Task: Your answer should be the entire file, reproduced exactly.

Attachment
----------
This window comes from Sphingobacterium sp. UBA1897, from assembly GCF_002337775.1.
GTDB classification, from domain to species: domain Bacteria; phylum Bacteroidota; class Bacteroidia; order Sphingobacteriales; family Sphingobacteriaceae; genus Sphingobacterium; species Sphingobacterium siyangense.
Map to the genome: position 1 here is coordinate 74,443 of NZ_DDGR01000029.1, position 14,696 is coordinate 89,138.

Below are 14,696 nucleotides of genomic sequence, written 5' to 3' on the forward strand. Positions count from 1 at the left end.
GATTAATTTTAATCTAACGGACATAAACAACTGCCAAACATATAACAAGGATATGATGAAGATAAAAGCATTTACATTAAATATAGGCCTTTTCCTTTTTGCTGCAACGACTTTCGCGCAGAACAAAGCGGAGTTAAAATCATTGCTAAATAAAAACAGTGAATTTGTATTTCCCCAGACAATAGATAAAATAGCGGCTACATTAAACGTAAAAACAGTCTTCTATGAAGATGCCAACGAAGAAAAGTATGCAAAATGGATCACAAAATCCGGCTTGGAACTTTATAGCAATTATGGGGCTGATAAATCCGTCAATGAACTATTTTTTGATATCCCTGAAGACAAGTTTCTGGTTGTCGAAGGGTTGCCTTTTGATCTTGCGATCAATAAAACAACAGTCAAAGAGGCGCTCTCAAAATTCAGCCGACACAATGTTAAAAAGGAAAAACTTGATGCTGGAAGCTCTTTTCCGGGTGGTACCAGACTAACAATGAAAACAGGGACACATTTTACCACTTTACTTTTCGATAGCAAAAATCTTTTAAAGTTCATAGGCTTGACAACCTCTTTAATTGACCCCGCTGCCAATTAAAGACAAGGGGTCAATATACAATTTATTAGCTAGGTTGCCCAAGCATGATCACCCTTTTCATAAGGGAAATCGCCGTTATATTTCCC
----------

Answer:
This window comes from Sphingobacterium sp. UBA1897, from assembly GCF_002337775.1.
GTDB classification, from domain to species: domain Bacteria; phylum Bacteroidota; class Bacteroidia; order Sphingobacteriales; family Sphingobacteriaceae; genus Sphingobacterium; species Sphingobacterium siyangense.
Map to the genome: position 1 here is coordinate 74,443 of NZ_DDGR01000029.1, position 14,696 is coordinate 89,138.

Below are 14,696 nucleotides of genomic sequence, written 5' to 3' on the forward strand. Positions count from 1 at the left end.
GATTAATTTTAATCTAACGGACATAAACAACTGCCAAACATATAACAAGGATATGATGAAGATAAAAGCATTTACATTAAATATAGGCCTTTTCCTTTTTGCTGCAACGACTTTCGCGCAGAACAAAGCGGAGTTAAAATCATTGCTAAATAAAAACAGTGAATTTGTATTTCCCCAGACAATAGATAAAATAGCGGCTACATTAAACGTAAAAACAGTCTTCTATGAAGATGCCAACGAAGAAAAGTATGCAAAATGGATCACAAAATCCGGCTTGGAACTTTATAGCAATTATGGGGCTGATAAATCCGTCAATGAACTATTTTTTGATATCCCTGAAGACAAGTTTCTGGTTGTCGAAGGGTTGCCTTTTGATCTTGCGATCAATAAAACAACAGTCAAAGAGGCGCTCTCAAAATTCAGCCGACACAATGTTAAAAAGGAAAAACTTGATGCTGGAAGCTCTTTTCCGGGTGGTACCAGACTAACAATGAAAACAGGGACACATTTTACCACTTTACTTTTCGATAGCAAAAATCTTTTAAAGTTCATAGGCTTGACAACCTCTTTAATTGACCCCGCTGCCAATTAAAGACAAGGGGTCAATATACAATTTATTAGCTAGGTTGCCCAAGCATGATCACCCTTTTCATAAGGGAAATCGCCGTTATATTTCCC